a:Michael-Grunwald  p:Politico  d:2015.05.26  w:7000  environment  regulation  process  law  climate-change  public-health  economics  energy  from twitter
march 2016 by bankbryan
Government Can't Force Apple to Bypass iPhone Lock Screen, New York Judge Rules
"In considering the burden the requested relief would impose on Apple, it is entirely appropriate to take into account the extent to which the compromise of privacy and data security that Apple promises its customers affects not only its financial bottom line, but also its decisions about the kind of corporation it aspires to be. The fact that the government or a judge might disapprove Apple's preference to safeguard data security and customer privacy over the stated needs of a law enforcement agency is of no moment: in the absence of any other legal constraint, that choice is Apple's to make, and I must take into account the fact that an order compelling Apple to abandon that choice would impose a cognizable burden on the corporation that is wholly distinct from any direct or indirect financial cost of compliance."
a:James-Orenstein  a:Andrew-Crocker  a:Parker-Higgins  p:EFF  d:2016.02.29  w:1000  law  law-enforcement  Apple  iPhone  encryption  IT-security  from twitter
march 2016 by bankbryan
Opening Pandora’s iPhone
"If you want to see the future, look to the past.
— If you don’t believe the police will unlawfully use the key, then I encourage you to study the history of the fourth amendment
— If you don’t believe the key can be duplicated, then I encourage you to study the history of encryption
— If you don’t believe that government computers can be hacked, then I encourage you to study the history of computing
— If you don’t believe the key will be abused, then I encourage you to study the history of humankind"
a:John-Kirk  p:Tech.pinions  d:2016.02.21  w:1500  encryption  Apple  iPhone  law  law-enforcement  history  hacking  IT-security  from instapaper
february 2016 by bankbryan
Will the Supreme Court Just Disappear?
"The Supreme Court is a strange, Oz-like construction. It has no army or democratic mandate. Its legitimacy resides in its aura of being something grander and more trustworthy than a smaller Senate whose members enjoy lifetime appointments. In the new world, where seating a justice is exactly like passing a law, whether the Court can continue to carry out this function is a question nobody can answer with any confidence."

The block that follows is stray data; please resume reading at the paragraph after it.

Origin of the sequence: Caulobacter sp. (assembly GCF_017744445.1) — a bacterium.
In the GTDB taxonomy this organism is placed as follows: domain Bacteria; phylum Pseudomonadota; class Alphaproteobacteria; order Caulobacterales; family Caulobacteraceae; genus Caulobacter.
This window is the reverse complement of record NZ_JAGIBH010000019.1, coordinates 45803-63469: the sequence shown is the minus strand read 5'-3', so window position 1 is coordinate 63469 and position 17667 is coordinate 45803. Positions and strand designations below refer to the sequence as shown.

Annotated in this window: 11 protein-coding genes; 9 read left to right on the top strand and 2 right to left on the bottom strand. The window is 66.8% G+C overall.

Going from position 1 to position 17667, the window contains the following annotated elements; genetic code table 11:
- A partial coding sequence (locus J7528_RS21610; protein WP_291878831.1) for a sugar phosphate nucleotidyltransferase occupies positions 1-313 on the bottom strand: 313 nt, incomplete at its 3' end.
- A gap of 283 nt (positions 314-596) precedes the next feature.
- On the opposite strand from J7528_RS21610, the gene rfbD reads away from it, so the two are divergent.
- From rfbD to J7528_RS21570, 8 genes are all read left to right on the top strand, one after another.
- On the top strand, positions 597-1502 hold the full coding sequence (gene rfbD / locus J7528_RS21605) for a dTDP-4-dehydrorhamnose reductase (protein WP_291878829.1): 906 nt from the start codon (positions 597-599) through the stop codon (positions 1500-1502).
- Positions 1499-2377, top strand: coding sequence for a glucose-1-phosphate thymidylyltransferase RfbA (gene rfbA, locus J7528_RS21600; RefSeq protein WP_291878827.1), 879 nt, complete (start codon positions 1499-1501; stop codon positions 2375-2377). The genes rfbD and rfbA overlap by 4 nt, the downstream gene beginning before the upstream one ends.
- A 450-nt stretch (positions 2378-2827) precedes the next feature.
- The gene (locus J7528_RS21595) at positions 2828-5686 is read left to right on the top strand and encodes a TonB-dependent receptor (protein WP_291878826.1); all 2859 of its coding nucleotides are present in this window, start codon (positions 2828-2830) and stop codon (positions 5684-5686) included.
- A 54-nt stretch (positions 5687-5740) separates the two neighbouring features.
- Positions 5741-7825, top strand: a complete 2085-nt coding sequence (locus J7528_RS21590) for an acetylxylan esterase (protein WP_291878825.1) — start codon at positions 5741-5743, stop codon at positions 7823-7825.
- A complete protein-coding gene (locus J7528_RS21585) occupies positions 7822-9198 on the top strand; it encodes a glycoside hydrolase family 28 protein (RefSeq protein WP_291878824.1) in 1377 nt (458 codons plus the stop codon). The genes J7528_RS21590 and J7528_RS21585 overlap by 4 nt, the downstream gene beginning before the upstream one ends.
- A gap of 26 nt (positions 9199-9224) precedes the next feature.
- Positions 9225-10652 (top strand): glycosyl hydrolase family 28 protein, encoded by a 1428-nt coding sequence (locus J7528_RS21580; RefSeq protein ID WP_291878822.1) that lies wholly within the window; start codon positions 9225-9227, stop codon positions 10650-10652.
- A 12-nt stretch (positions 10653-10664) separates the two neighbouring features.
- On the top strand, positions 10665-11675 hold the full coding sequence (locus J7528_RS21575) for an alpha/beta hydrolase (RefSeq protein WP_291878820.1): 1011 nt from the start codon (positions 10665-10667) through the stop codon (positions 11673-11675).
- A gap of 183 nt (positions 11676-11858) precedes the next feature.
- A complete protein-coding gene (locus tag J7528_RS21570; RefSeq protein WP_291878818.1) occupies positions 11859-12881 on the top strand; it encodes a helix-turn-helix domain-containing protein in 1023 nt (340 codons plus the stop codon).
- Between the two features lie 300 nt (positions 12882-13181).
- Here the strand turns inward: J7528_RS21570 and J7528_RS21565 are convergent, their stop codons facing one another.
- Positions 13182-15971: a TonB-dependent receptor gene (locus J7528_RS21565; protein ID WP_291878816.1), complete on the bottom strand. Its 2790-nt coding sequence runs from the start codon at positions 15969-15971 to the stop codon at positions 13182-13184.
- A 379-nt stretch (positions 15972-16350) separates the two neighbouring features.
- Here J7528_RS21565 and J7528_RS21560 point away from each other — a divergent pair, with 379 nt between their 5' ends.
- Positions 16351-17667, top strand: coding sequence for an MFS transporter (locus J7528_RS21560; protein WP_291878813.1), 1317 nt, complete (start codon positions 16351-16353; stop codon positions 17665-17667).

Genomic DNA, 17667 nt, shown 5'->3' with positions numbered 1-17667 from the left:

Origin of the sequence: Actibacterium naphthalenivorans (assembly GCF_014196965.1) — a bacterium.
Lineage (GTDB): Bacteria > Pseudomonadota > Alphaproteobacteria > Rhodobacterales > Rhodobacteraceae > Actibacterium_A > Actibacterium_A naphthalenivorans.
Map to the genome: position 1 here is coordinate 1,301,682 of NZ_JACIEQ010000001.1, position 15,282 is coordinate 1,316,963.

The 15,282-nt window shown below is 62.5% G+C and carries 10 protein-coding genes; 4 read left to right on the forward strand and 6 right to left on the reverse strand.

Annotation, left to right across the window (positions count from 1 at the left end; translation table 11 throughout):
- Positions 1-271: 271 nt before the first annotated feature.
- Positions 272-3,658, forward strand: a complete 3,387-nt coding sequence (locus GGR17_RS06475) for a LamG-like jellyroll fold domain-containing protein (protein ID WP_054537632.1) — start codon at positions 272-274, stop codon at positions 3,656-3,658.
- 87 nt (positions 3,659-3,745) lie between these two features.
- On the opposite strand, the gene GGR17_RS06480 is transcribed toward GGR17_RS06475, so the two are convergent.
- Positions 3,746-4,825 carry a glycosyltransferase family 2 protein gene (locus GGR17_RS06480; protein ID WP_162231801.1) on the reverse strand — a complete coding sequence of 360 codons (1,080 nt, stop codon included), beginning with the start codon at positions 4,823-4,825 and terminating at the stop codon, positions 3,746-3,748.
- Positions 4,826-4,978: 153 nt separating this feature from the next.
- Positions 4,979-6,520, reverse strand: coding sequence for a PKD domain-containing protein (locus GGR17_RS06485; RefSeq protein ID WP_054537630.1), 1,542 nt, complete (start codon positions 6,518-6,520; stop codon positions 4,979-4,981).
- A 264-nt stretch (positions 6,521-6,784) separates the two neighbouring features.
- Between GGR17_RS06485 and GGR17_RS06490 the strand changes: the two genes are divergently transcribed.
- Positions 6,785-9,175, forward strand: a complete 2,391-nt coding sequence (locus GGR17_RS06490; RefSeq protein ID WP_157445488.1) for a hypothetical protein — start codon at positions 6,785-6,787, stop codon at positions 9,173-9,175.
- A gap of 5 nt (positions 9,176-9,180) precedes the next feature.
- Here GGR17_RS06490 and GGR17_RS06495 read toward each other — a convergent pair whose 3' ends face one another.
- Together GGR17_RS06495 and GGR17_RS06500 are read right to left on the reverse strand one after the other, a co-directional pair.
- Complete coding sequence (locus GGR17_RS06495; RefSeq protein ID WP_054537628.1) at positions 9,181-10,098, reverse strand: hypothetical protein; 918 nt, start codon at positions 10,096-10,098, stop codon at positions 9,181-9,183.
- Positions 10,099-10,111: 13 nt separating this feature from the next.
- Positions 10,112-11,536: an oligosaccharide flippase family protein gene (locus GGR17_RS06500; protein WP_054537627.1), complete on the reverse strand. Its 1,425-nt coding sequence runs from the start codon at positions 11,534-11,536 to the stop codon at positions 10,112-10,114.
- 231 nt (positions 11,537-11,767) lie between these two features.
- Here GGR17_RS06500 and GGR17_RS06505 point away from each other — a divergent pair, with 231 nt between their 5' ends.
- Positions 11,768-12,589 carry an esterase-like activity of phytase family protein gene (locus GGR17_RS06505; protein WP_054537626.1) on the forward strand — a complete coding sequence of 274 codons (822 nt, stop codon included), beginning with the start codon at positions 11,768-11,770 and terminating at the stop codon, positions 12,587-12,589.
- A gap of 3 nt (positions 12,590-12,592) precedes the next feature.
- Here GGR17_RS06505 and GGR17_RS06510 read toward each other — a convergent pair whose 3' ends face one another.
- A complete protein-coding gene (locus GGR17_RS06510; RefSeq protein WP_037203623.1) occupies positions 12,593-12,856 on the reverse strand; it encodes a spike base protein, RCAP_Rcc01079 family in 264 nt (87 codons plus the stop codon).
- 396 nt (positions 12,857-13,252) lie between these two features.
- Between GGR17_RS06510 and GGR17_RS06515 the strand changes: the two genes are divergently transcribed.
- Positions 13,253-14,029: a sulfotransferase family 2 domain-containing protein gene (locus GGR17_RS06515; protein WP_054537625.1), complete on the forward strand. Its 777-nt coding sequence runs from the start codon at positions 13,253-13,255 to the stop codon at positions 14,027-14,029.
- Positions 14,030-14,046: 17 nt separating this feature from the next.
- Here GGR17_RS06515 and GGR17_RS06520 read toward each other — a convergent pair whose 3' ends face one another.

a:Jonathan-Chait★★  p:New-York-Magazine/Daily-Intelligencer★  d:2016.02.21  w:1500  future  2016-election  law  politics  government  Supreme-Court  from instapaper
february 2016 by bankbryan
Customer Letter - FAQ
"The digital world is very different from the physical world. In the physical world you can destroy something and it’s gone. But in the digital world, the technique, once created, could be used over and over again, on any number of devices. Law enforcement agents around the country have already said they have hundreds of iPhones they want Apple to unlock if the FBI wins this case. In the physical world, it would be the equivalent of a master key, capable of opening hundreds of millions of locks. Of course, Apple would do our best to protect that key, but in a world where all of our data is under constant threat, it would be relentlessly attacked by hackers and cybercriminals. As recent attacks on the IRS systems and countless other data breaches have shown, no one is immune to cyberattacks."
p:Apple★  d:2016.02  w:1000  letter  Apple  iPhone  encryption  law  law-enforcement  hacking  IT-security 
february 2016 by bankbryan
Surprise! Controversial Patriot Act power now overwhelmingly used in drug investigations
"Assume that any power you grant to the federal government to fight terrorism will inevitably be used in other contexts. Assume that the primary 'other context' will be to fight the war on drugs. I happen to believe that the drug war is illegitimate. I think fighting terrorism is an entirely legitimate function of government. I also think that, in theory, there are some powers the federal government should have for terrorism investigations that I’m not comfortable granting it in more traditional criminal investigations. But I have zero confidence that there’s any way to grant those powers in a way that will limit their use to terrorism."
a:Radley-Balko  p:The-Washington-Post★★  d:1000  terrorism  law-enforcement  9/11  law  recreational-drugs  from twitter
february 2016 by bankbryan
A Bug in the System
"Marler has filed suit against Jensen Farms and retailers like Walmart and Kroger, but he is also suing PrimusLabs on behalf of listeria victims. There is no clear legal basis for doing so. Because PrimusLabs is a private company, hired by another private company for a private purpose, its lawyers contend that its only legal duty is to the producer that commissioned its audit—not to the consumers who bought a cantaloupe several steps down the supply chain. Attorneys for PrimusLabs have tried repeatedly to have Marler’s lawsuit dismissed. In most jurisdictions, they have failed. Marler says that the PrimusLabs attorneys have made a strategic blunder. An early settlement would have kept the outbreak relatively quiet, he told me, but each time the court rejects a motion by Primus to dismiss the case a precedent is set. 'There was an empty desert between us, and I wasn’t even sure they were there,' he said. 'Then they started leaving bread crumbs. They’re creating a road map for how to try a case against them.'"
a:Wil-S-Hylton★  p:The-New-Yorker★★  d:2015.01  w:5500  safety  food  law  public-health  regulation  from twitter
february 2016 by bankbryan